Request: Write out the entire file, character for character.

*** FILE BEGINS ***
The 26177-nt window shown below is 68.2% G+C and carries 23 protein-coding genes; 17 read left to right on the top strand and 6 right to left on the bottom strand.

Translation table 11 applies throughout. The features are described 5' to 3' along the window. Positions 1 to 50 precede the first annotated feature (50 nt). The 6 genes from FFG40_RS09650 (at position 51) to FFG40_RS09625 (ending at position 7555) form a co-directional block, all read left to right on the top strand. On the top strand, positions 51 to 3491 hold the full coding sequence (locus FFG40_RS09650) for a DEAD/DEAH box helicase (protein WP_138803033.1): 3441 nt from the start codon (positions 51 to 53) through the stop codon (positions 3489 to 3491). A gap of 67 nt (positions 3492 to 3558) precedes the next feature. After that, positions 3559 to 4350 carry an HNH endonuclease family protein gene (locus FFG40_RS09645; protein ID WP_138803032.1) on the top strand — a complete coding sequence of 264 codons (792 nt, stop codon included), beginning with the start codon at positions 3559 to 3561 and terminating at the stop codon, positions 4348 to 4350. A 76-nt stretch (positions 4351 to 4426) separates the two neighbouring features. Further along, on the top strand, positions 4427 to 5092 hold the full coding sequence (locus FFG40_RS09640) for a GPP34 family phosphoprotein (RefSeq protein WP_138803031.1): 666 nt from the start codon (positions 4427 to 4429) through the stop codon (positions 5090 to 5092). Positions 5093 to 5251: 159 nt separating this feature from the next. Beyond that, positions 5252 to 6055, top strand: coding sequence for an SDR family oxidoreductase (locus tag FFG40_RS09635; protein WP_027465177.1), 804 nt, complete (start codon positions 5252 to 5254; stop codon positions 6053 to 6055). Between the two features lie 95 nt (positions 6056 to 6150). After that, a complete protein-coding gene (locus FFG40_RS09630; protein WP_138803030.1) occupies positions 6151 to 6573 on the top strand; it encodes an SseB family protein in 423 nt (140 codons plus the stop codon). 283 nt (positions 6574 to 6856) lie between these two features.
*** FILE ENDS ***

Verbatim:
The 26177-nt window shown below is 68.2% G+C and carries 23 protein-coding genes; 17 read left to right on the top strand and 6 right to left on the bottom strand.

Translation table 11 applies throughout. The features are described 5' to 3' along the window. Positions 1 to 50 precede the first annotated feature (50 nt). The 6 genes from FFG40_RS09650 (at position 51) to FFG40_RS09625 (ending at position 7555) form a co-directional block, all read left to right on the top strand. On the top strand, positions 51 to 3491 hold the full coding sequence (locus FFG40_RS09650) for a DEAD/DEAH box helicase (protein WP_138803033.1): 3441 nt from the start codon (positions 51 to 53) through the stop codon (positions 3489 to 3491). A gap of 67 nt (positions 3492 to 3558) precedes the next feature. After that, positions 3559 to 4350 carry an HNH endonuclease family protein gene (locus FFG40_RS09645; protein ID WP_138803032.1) on the top strand — a complete coding sequence of 264 codons (792 nt, stop codon included), beginning with the start codon at positions 3559 to 3561 and terminating at the stop codon, positions 4348 to 4350. A 76-nt stretch (positions 4351 to 4426) separates the two neighbouring features. Further along, on the top strand, positions 4427 to 5092 hold the full coding sequence (locus FFG40_RS09640) for a GPP34 family phosphoprotein (RefSeq protein WP_138803031.1): 666 nt from the start codon (positions 4427 to 4429) through the stop codon (positions 5090 to 5092). Positions 5093 to 5251: 159 nt separating this feature from the next. Beyond that, positions 5252 to 6055, top strand: coding sequence for an SDR family oxidoreductase (locus tag FFG40_RS09635; protein WP_027465177.1), 804 nt, complete (start codon positions 5252 to 5254; stop codon positions 6053 to 6055). Between the two features lie 95 nt (positions 6056 to 6150). After that, a complete protein-coding gene (locus FFG40_RS09630; protein WP_138803030.1) occupies positions 6151 to 6573 on the top strand; it encodes an SseB family protein in 423 nt (140 codons plus the stop codon). 283 nt (positions 6574 to 6856) lie between these two features.